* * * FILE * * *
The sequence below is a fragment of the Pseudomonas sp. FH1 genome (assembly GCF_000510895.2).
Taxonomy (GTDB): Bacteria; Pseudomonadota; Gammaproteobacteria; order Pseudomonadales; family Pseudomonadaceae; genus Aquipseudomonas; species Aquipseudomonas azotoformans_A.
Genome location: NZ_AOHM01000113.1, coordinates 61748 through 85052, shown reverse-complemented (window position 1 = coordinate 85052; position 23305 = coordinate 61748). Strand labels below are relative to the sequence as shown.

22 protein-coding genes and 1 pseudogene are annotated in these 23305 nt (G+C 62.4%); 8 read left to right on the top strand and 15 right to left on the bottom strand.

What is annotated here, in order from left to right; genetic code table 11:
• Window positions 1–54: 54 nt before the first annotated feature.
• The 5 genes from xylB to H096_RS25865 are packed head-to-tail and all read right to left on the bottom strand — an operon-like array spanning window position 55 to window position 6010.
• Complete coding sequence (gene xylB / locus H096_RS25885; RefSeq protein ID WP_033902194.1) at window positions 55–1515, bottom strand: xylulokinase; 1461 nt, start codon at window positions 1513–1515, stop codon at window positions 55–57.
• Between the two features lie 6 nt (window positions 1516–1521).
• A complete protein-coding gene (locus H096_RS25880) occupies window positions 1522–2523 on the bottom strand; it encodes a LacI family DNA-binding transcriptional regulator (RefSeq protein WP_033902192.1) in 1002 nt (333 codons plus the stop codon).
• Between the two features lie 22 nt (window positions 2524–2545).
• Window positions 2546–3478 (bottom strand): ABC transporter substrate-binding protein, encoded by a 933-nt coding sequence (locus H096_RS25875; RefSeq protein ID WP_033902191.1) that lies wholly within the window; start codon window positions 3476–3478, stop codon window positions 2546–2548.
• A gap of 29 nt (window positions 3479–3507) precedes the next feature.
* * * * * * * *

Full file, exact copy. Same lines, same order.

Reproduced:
The sequence below is a fragment of the Pseudomonas sp. FH1 genome (assembly GCF_000510895.2).
Taxonomy (GTDB): Bacteria; Pseudomonadota; Gammaproteobacteria; order Pseudomonadales; family Pseudomonadaceae; genus Aquipseudomonas; species Aquipseudomonas azotoformans_A.
Genome location: NZ_AOHM01000113.1, coordinates 61748 through 85052, shown reverse-complemented (window position 1 = coordinate 85052; position 23305 = coordinate 61748). Strand labels below are relative to the sequence as shown.

22 protein-coding genes and 1 pseudogene are annotated in these 23305 nt (G+C 62.4%); 8 read left to right on the top strand and 15 right to left on the bottom strand.

What is annotated here, in order from left to right; genetic code table 11:
• Window positions 1–54: 54 nt before the first annotated feature.
• The 5 genes from xylB to H096_RS25865 are packed head-to-tail and all read right to left on the bottom strand — an operon-like array spanning window position 55 to window position 6010.
• Complete coding sequence (gene xylB / locus H096_RS25885; RefSeq protein ID WP_033902194.1) at window positions 55–1515, bottom strand: xylulokinase; 1461 nt, start codon at window positions 1513–1515, stop codon at window positions 55–57.
• Between the two features lie 6 nt (window positions 1516–1521).
• A complete protein-coding gene (locus H096_RS25880) occupies window positions 1522–2523 on the bottom strand; it encodes a LacI family DNA-binding transcriptional regulator (RefSeq protein WP_033902192.1) in 1002 nt (333 codons plus the stop codon).
• Between the two features lie 22 nt (window positions 2524–2545).
• Window positions 2546–3478 (bottom strand): ABC transporter substrate-binding protein, encoded by a 933-nt coding sequence (locus H096_RS25875; RefSeq protein ID WP_033902191.1) that lies wholly within the window; start codon window positions 3476–3478, stop codon window positions 2546–2548.
• A gap of 29 nt (window positions 3479–3507) precedes the next feature.